Among his projects included a mural created for the 100th anniversary of the Statue of Liberty in 1986, on which Haring worked with 900 children,  a mural on the exterior of Necker Children’s Hospital in Paris, France in 1987, and a mural painted on the western side of the Berlin Wall three years before its fall. Haring also held drawing workshops for children in schools and museums in New York, Amsterdam, London, Tokyo and Bordeaux, and produced imagery for many literacy programs and other public service campaigns.

Influenced by Andy Warhols’ commercialism, Haring opened the Pop Shop in NYC’s SoHo neighborhood, where products bearing his images could reach a mass market. Responding to critics who said he had “sold out” his art, Haring explained that fine art was an expensive commodity beyond the reach of the middle class, and his retail outlet allowed ordinary people to own his work. More than twenty years after his death, the Pop Shop lives on and has expanded to encompass Internet operations.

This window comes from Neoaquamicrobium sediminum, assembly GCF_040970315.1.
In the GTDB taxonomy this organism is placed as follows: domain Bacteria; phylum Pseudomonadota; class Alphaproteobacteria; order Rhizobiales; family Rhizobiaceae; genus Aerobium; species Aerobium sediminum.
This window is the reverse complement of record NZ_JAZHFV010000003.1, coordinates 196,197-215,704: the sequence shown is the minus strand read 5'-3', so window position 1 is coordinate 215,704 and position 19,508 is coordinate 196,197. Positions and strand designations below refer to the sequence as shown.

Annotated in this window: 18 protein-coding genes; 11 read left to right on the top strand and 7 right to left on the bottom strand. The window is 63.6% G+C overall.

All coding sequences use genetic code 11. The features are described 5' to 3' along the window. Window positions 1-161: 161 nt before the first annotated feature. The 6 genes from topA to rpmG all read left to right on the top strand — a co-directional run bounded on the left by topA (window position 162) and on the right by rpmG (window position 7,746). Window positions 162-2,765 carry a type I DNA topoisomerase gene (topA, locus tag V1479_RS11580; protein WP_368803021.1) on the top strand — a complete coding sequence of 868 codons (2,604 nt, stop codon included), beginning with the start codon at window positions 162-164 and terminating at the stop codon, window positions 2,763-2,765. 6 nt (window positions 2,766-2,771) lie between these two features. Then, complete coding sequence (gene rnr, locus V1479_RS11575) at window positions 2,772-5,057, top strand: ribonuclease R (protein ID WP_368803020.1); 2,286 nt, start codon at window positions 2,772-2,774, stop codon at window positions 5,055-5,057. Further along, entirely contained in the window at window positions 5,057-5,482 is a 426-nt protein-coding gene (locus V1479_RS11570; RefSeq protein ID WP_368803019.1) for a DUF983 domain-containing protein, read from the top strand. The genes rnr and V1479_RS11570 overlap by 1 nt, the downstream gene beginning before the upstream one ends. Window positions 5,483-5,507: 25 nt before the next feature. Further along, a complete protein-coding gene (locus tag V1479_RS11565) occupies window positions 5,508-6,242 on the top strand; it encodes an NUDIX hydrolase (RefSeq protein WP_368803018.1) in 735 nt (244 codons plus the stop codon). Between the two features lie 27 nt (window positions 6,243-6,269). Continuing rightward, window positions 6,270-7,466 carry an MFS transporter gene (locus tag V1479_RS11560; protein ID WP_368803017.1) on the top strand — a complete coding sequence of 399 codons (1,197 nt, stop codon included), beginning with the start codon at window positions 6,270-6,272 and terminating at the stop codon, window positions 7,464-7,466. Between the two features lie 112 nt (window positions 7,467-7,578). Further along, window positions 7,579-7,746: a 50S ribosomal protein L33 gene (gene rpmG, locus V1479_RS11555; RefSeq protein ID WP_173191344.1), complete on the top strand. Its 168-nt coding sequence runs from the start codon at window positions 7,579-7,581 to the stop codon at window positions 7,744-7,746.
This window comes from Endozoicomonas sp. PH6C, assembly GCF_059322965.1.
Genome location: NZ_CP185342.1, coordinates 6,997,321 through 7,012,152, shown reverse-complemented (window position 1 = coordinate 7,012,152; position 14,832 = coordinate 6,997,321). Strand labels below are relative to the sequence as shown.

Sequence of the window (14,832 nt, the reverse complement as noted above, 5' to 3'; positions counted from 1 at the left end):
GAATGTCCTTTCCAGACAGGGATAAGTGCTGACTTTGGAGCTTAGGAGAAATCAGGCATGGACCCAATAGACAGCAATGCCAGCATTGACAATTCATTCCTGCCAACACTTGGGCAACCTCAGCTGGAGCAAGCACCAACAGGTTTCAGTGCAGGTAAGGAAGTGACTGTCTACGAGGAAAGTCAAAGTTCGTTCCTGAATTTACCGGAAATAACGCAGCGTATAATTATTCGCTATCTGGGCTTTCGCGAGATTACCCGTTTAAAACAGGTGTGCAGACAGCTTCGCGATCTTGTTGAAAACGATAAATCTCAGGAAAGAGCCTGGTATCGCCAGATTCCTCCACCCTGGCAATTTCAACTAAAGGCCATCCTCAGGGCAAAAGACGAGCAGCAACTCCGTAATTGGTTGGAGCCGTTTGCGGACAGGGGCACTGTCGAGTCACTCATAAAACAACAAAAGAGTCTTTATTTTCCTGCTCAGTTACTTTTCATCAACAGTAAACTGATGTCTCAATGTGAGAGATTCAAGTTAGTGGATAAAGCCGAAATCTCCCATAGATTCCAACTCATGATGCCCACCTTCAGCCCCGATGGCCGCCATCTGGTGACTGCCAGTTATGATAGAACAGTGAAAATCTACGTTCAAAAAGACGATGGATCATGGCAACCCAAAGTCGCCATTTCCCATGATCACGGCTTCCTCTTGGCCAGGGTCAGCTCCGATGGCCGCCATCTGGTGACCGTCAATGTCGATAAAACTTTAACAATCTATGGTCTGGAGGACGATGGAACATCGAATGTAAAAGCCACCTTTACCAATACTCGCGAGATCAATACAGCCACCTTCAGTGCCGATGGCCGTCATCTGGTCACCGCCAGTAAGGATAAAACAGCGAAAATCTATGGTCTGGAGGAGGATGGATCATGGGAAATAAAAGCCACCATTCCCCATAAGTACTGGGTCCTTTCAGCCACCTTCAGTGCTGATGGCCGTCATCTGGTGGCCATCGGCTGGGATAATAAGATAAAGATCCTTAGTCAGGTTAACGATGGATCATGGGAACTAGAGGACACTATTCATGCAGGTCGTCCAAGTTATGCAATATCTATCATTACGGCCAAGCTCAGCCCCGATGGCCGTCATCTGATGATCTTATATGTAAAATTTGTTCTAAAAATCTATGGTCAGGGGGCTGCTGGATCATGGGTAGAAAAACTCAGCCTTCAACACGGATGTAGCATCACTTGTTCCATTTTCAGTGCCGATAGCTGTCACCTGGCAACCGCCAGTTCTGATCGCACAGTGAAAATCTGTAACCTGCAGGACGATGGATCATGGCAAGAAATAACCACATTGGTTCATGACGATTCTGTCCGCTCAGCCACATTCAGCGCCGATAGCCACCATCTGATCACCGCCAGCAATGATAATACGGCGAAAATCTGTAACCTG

Portrait of Haring (at left)



Saturday, June 8, 2019

Umberto II of Savoy

Last King of Italy

The only son of Italian King Victor Emmanuel III, King Umberto II (1904-1983) is found on many lists of the shortest-reigning monarchs in history. He was regent of Italy from May 9 to June 12, 1945. Thus known as the “May King”, he was Italy’s last king before the monarchy was abolished and the nation became a Republic. After a dubious 1945 plebiscite, Umberto of Savoy was forced into exile in Cascais, Portugal, to avoid a civil war. His family ties to Musolini did not favor his fate.